The Best Gluten-Free French Bread Recipe

My Gluten Free French Bread will satisfy all your cravings without the gluten or grains! With the perfect crunchy crust, this delicious paleo French Bread is just begging for a smear of butter or to made into a sandwich! This is a grain-free, dairy-free and vegetarian friendly recipe.

Grain-Free French Bread {Paleo, Gluten-Free & Vegetarian}

I’ve never been a much of a sandwich eater, however I LOVE a slice of homemade, warm, crusty french bread slathered with butter.  It’s the one food I’ve been missing desperately since staying away from gluten & grains. And this super easy, grain-free french bread is amazingly close to what I remember eating before I went gluten-free!

It’s so good that our family (who aren’t grain free) loved my gluten free bread so much, that we all ate more of it than the conventional biscuits during our annual family holiday dinner!!!

To me that’s the ultimate compliment, when folks that aren’t gluten free are excited to eat my creations and are looking forward to my recipes, I feel like I’ve done good!

This gluten free baguette recipe can be used in numerous recipes where you would typically use French bread such as bruschetta, garlic bread with or without cheese or served with a warm bowl of homade soup!

Grain-Free French Bread {Paleo, Gluten-Free & Vegetarian}

So, no matter who you are, you’ll love this bread. With the instant, rapid rise yeast and quick prep, my grain free french bread will satisfy everyone, including the cook! It won’t take much extra time since it does not require extra time to rise. From start to eat – it takes about an hour!

How to make Gluten Free French Bread

Since this recipe is both gluten free and grain free, we aren’t going to rely on any prepackaged gluten free flour blend, since the blends vary from brand to brand AND still contain grains that many of you are seeking to avoid in addition to gluten. We’re going to use a combination of gluten-free flours and starches.

You will also notice that we aren’t using xanthan gum or other gums to achieve the texture in these gluten free French baguettes.

This recipe won’t require a big work surface or the mess you’d typically have with making homemade bread. Instead you’re going to mix the BATTER in a mixer fitted with the paddle attachment. Starting by combining the dry ingredient yeast mixture (you can also mix by hand in a large mixing bowl but your arm is going to get tired in the final mixing stage)

And the baking process is a little different too. I want to stress this isn’t a traditional dough, instead it’s more of a thick batter, so to achieve the characteristic French bread shape, I recommend using a French Loaf Pan to make gluten-free baguettes. Since the dough is more of a batter than a traditional dough, the shape of the pan is what helps to form the loves into a baguette shape. I recommend THIS pan French Loaf Pan lined with parchment paper.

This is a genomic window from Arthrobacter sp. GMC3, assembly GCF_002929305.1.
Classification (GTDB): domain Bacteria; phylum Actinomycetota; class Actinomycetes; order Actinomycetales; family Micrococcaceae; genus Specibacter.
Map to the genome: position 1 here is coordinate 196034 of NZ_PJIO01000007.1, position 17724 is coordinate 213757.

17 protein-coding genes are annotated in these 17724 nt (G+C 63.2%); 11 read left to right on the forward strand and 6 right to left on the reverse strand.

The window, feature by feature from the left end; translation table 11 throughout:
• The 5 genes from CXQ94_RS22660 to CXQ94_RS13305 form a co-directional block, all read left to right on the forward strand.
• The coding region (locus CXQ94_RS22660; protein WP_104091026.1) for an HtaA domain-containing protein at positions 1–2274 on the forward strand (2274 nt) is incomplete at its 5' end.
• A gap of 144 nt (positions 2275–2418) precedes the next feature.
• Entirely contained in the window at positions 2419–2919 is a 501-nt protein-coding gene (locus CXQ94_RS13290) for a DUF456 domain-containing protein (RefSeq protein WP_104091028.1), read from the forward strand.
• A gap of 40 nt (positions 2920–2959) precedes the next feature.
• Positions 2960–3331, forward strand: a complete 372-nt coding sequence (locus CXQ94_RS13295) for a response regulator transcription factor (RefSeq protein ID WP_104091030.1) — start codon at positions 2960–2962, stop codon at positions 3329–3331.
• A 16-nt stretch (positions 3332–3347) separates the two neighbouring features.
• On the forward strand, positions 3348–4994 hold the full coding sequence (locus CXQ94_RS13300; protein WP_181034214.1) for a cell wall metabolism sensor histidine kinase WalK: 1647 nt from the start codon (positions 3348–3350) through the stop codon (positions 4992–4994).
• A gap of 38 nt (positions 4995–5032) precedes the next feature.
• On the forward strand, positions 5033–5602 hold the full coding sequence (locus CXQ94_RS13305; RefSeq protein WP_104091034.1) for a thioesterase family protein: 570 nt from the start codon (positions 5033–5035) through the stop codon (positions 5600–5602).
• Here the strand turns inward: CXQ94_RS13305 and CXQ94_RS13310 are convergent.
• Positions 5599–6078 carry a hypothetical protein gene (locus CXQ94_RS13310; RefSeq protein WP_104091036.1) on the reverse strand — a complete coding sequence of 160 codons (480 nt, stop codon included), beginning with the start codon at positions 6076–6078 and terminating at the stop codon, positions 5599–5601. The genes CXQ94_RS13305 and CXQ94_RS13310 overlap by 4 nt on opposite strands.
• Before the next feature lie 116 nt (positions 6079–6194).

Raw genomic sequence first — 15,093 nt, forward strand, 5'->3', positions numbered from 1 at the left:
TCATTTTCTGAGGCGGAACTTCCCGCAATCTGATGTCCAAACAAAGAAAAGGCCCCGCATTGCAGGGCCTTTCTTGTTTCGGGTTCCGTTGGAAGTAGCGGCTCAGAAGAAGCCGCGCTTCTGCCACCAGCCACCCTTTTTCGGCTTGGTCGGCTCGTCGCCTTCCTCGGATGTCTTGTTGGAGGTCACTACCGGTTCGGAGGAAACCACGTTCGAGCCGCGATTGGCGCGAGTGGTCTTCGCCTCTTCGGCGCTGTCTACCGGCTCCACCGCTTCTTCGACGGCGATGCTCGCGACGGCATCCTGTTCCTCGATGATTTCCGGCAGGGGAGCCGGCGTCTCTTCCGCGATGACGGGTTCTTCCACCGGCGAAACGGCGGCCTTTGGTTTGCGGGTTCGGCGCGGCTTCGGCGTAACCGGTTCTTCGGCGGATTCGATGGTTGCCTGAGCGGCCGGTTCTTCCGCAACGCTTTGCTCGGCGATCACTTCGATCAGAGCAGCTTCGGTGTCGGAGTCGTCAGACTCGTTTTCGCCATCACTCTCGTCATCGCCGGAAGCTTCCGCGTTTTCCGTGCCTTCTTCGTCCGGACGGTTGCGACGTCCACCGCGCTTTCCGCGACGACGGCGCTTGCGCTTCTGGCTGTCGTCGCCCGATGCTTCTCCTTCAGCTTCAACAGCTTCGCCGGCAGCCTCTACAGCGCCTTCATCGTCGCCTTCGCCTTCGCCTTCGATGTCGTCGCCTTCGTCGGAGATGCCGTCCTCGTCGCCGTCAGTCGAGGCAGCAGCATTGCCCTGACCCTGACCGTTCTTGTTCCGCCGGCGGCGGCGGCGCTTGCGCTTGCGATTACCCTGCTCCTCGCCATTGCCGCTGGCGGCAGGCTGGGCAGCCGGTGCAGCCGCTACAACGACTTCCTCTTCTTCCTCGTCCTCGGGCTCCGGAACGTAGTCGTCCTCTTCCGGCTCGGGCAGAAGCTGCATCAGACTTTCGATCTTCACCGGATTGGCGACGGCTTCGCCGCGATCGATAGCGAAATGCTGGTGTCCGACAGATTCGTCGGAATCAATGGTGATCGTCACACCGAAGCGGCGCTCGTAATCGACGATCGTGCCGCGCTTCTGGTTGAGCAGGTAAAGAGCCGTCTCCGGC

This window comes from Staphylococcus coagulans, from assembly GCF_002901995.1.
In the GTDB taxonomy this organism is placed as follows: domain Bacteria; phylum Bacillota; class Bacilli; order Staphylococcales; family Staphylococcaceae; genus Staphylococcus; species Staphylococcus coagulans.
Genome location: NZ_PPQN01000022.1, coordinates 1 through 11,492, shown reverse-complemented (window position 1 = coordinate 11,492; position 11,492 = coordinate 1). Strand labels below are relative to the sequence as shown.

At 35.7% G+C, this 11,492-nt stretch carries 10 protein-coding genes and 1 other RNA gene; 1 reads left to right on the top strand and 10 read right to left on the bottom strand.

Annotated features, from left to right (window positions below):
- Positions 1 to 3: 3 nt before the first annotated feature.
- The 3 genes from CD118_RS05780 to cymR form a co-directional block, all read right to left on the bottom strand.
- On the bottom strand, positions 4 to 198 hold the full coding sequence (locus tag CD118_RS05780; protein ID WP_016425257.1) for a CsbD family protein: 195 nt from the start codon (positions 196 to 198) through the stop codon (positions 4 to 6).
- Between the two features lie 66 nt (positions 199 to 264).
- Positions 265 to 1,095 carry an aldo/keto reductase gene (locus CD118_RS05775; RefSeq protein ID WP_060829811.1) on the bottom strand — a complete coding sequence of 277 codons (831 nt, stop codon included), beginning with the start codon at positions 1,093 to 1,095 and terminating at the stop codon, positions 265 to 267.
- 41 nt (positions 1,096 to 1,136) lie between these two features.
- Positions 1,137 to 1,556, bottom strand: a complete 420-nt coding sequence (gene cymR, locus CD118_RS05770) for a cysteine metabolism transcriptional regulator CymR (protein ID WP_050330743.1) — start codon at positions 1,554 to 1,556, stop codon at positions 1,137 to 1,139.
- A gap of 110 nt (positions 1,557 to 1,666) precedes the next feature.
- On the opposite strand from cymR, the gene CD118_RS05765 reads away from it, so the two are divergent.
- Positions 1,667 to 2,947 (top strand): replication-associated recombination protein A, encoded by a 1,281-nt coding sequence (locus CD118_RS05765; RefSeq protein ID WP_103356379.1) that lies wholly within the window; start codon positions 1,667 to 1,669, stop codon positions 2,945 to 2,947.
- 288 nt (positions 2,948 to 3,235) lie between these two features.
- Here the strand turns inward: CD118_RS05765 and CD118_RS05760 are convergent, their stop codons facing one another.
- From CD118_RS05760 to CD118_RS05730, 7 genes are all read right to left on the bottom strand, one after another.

Grain Free French Bread by Health Starts int he Kitchen

If you like this Gluten Free French Bread, try these Gluten-Free Bread Recipes next:

Grain-Free French Bread {Paleo, Gluten-Free & Vegetarian}

Grain-Free French Bread Recipe

My Grain Free French Bread will satisfy all your cravings with out the gluten or grains! With the perfect crunchy crust, just begging for a smear of butter or made into a sandwich. Paleo, gluten-free and vegetarian friendly.
Print Pin Facebook
Prep Time: 5 minutes
Cook Time: 25 minutes
Total Time: 30 minutes
Servings: 24 slices



  • Cut a 6 inch wide piece of parchment paper and line 2 wells of a french bread pan. It will keep the dough into the french bread shape
  • Combine dry ingredients in the bowl of your mixer.
  • Add olive oil and egg white and mix until combined.
  • Add vinegar, honey and water, beat for 2 minute until you get a soft dough.
  • Divide the dough in half and spoon into each (2) parchment lined wells of a french bread pan. Using wet finger and/or wet rubber spatula, smoothing the top. Cut slanted slices in the top of the dough using a very sharp knife.
  • Place pan (with dough) into cold oven
  • Turn (cold oven containing dough) on, to 400 degrees and set timer for 35, minutes.
  • Bake 35-40 minutes, or until bread is lightly brown.
  • Remove from oven and allow to cool for 15 minutes on a cooling rack prior to cutting and smearing with butter.


Calories: 79kcal | Carbohydrates: 10g | Protein: 2g | Fat: 4g | Saturated Fat: 1g | Sodium: 51mg | Potassium: 51mg | Fiber: 1g | Sugar: 1g | Vitamin C: 1mg | Calcium: 19mg | Iron: 1mg
Tried this recipe?Mention @hayley_inthekitchen or tag #hayley_inthekitchen!

Similar Posts


  1. 5 stars
    I just made your bread. My loaves look beautiful but didn’t rise. I bought the quick rise yeast brand new just for the bread. I mixed the yeast with the dry ingredients and added the water seperately. I’m guessing the water wasn’t warm enough by the time it got mixed in with all the other ingredients to activate the yeast. Do you recommend mixing the yeast with the water first to proof it and then add it to the dry ingredients? Thanks for the recipe!!!

  2. this calls for potato starch, but normal potato’s aren’t allowed on the lectin free guide. Do you use it anyways?

  3. I have made this bread twice and I love the flavor. The problem I am having is the dough is so liquidy that it runs off the ends of the pan and the bread is very flat. Suggestions??? Thank you. Bucky